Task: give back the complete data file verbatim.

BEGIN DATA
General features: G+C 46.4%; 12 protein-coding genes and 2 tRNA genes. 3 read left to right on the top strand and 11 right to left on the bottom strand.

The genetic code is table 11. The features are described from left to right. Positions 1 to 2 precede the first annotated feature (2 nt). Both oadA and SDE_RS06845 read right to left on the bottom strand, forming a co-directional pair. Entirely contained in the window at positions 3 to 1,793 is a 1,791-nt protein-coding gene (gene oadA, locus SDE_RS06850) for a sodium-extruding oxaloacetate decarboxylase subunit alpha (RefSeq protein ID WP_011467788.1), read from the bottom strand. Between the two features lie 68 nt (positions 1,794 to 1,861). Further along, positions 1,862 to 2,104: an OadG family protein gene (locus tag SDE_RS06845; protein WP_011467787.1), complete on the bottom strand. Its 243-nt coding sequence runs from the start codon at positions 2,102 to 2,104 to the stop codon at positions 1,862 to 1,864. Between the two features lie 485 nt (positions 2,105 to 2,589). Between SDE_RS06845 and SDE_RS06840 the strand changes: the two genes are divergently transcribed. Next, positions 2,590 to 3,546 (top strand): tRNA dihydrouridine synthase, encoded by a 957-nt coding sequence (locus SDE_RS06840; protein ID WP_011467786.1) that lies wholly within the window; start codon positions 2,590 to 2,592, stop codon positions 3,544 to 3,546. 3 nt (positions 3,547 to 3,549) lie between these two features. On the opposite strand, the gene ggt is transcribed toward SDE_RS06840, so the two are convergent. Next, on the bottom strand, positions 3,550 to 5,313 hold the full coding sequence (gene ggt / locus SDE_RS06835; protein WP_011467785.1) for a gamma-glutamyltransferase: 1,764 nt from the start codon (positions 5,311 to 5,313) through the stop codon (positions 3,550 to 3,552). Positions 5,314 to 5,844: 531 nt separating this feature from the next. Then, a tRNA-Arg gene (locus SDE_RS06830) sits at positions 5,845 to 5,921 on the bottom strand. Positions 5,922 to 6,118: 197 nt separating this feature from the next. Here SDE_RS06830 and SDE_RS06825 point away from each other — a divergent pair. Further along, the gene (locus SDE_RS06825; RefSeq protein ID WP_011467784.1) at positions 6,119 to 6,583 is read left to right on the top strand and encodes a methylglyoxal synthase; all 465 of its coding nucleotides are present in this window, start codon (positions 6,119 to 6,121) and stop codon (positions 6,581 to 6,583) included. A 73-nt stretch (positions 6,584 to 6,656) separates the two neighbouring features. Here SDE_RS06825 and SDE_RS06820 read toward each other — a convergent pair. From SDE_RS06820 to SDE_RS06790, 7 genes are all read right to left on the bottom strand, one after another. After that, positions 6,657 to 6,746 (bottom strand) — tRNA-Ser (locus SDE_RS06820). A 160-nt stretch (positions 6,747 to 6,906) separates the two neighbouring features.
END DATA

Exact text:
General features: G+C 46.4%; 12 protein-coding genes and 2 tRNA genes. 3 read left to right on the top strand and 11 right to left on the bottom strand.

The genetic code is table 11. The features are described from left to right. Positions 1 to 2 precede the first annotated feature (2 nt). Both oadA and SDE_RS06845 read right to left on the bottom strand, forming a co-directional pair. Entirely contained in the window at positions 3 to 1,793 is a 1,791-nt protein-coding gene (gene oadA, locus SDE_RS06850) for a sodium-extruding oxaloacetate decarboxylase subunit alpha (RefSeq protein ID WP_011467788.1), read from the bottom strand. Between the two features lie 68 nt (positions 1,794 to 1,861). Further along, positions 1,862 to 2,104: an OadG family protein gene (locus tag SDE_RS06845; protein WP_011467787.1), complete on the bottom strand. Its 243-nt coding sequence runs from the start codon at positions 2,102 to 2,104 to the stop codon at positions 1,862 to 1,864. Between the two features lie 485 nt (positions 2,105 to 2,589). Between SDE_RS06845 and SDE_RS06840 the strand changes: the two genes are divergently transcribed. Next, positions 2,590 to 3,546 (top strand): tRNA dihydrouridine synthase, encoded by a 957-nt coding sequence (locus SDE_RS06840; protein ID WP_011467786.1) that lies wholly within the window; start codon positions 2,590 to 2,592, stop codon positions 3,544 to 3,546. 3 nt (positions 3,547 to 3,549) lie between these two features. On the opposite strand, the gene ggt is transcribed toward SDE_RS06840, so the two are convergent. Next, on the bottom strand, positions 3,550 to 5,313 hold the full coding sequence (gene ggt / locus SDE_RS06835; protein WP_011467785.1) for a gamma-glutamyltransferase: 1,764 nt from the start codon (positions 5,311 to 5,313) through the stop codon (positions 3,550 to 3,552). Positions 5,314 to 5,844: 531 nt separating this feature from the next. Then, a tRNA-Arg gene (locus SDE_RS06830) sits at positions 5,845 to 5,921 on the bottom strand. Positions 5,922 to 6,118: 197 nt separating this feature from the next. Here SDE_RS06830 and SDE_RS06825 point away from each other — a divergent pair. Further along, the gene (locus SDE_RS06825; RefSeq protein ID WP_011467784.1) at positions 6,119 to 6,583 is read left to right on the top strand and encodes a methylglyoxal synthase; all 465 of its coding nucleotides are present in this window, start codon (positions 6,119 to 6,121) and stop codon (positions 6,581 to 6,583) included. A 73-nt stretch (positions 6,584 to 6,656) separates the two neighbouring features. Here SDE_RS06825 and SDE_RS06820 read toward each other — a convergent pair. From SDE_RS06820 to SDE_RS06790, 7 genes are all read right to left on the bottom strand, one after another. After that, positions 6,657 to 6,746 (bottom strand) — tRNA-Ser (locus SDE_RS06820). A 160-nt stretch (positions 6,747 to 6,906) separates the two neighbouring features.